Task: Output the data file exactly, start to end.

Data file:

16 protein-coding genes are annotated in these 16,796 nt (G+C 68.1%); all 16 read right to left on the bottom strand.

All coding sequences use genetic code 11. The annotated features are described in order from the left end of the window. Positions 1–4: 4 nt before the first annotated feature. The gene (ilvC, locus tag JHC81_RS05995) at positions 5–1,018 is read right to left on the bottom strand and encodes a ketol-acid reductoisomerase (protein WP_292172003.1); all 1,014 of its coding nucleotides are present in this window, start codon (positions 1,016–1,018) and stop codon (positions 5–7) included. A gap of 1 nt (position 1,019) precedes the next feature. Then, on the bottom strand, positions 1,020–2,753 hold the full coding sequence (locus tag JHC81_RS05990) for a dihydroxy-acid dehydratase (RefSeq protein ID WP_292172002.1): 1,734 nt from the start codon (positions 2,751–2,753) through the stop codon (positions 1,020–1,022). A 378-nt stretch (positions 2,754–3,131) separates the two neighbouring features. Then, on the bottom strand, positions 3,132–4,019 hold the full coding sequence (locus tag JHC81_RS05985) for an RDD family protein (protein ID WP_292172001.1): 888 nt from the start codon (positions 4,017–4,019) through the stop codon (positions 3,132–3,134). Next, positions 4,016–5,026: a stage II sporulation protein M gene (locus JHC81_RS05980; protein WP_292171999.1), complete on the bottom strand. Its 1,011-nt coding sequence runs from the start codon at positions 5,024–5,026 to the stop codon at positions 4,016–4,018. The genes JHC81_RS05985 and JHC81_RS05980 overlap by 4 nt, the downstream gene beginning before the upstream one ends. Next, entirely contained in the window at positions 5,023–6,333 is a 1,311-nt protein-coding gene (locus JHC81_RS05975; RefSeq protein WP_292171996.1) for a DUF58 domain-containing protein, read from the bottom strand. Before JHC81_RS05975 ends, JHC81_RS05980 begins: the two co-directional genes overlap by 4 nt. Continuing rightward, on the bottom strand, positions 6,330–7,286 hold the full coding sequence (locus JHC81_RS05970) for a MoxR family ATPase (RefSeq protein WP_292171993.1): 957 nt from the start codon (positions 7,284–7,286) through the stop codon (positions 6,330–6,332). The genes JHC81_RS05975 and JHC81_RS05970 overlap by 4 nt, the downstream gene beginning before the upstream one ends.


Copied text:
16 protein-coding genes are annotated in these 16,796 nt (G+C 68.1%); all 16 read right to left on the bottom strand.

All coding sequences use genetic code 11. The annotated features are described in order from the left end of the window. Positions 1–4: 4 nt before the first annotated feature. The gene (ilvC, locus tag JHC81_RS05995) at positions 5–1,018 is read right to left on the bottom strand and encodes a ketol-acid reductoisomerase (protein WP_292172003.1); all 1,014 of its coding nucleotides are present in this window, start codon (positions 1,016–1,018) and stop codon (positions 5–7) included. A gap of 1 nt (position 1,019) precedes the next feature. Then, on the bottom strand, positions 1,020–2,753 hold the full coding sequence (locus tag JHC81_RS05990) for a dihydroxy-acid dehydratase (RefSeq protein ID WP_292172002.1): 1,734 nt from the start codon (positions 2,751–2,753) through the stop codon (positions 1,020–1,022). A 378-nt stretch (positions 2,754–3,131) separates the two neighbouring features. Then, on the bottom strand, positions 3,132–4,019 hold the full coding sequence (locus tag JHC81_RS05985) for an RDD family protein (protein ID WP_292172001.1): 888 nt from the start codon (positions 4,017–4,019) through the stop codon (positions 3,132–3,134). Next, positions 4,016–5,026: a stage II sporulation protein M gene (locus JHC81_RS05980; protein WP_292171999.1), complete on the bottom strand. Its 1,011-nt coding sequence runs from the start codon at positions 5,024–5,026 to the stop codon at positions 4,016–4,018. The genes JHC81_RS05985 and JHC81_RS05980 overlap by 4 nt, the downstream gene beginning before the upstream one ends. Next, entirely contained in the window at positions 5,023–6,333 is a 1,311-nt protein-coding gene (locus JHC81_RS05975; RefSeq protein WP_292171996.1) for a DUF58 domain-containing protein, read from the bottom strand. Before JHC81_RS05975 ends, JHC81_RS05980 begins: the two co-directional genes overlap by 4 nt. Continuing rightward, on the bottom strand, positions 6,330–7,286 hold the full coding sequence (locus JHC81_RS05970) for a MoxR family ATPase (RefSeq protein WP_292171993.1): 957 nt from the start codon (positions 7,284–7,286) through the stop codon (positions 6,330–6,332). The genes JHC81_RS05975 and JHC81_RS05970 overlap by 4 nt, the downstream gene beginning before the upstream one ends.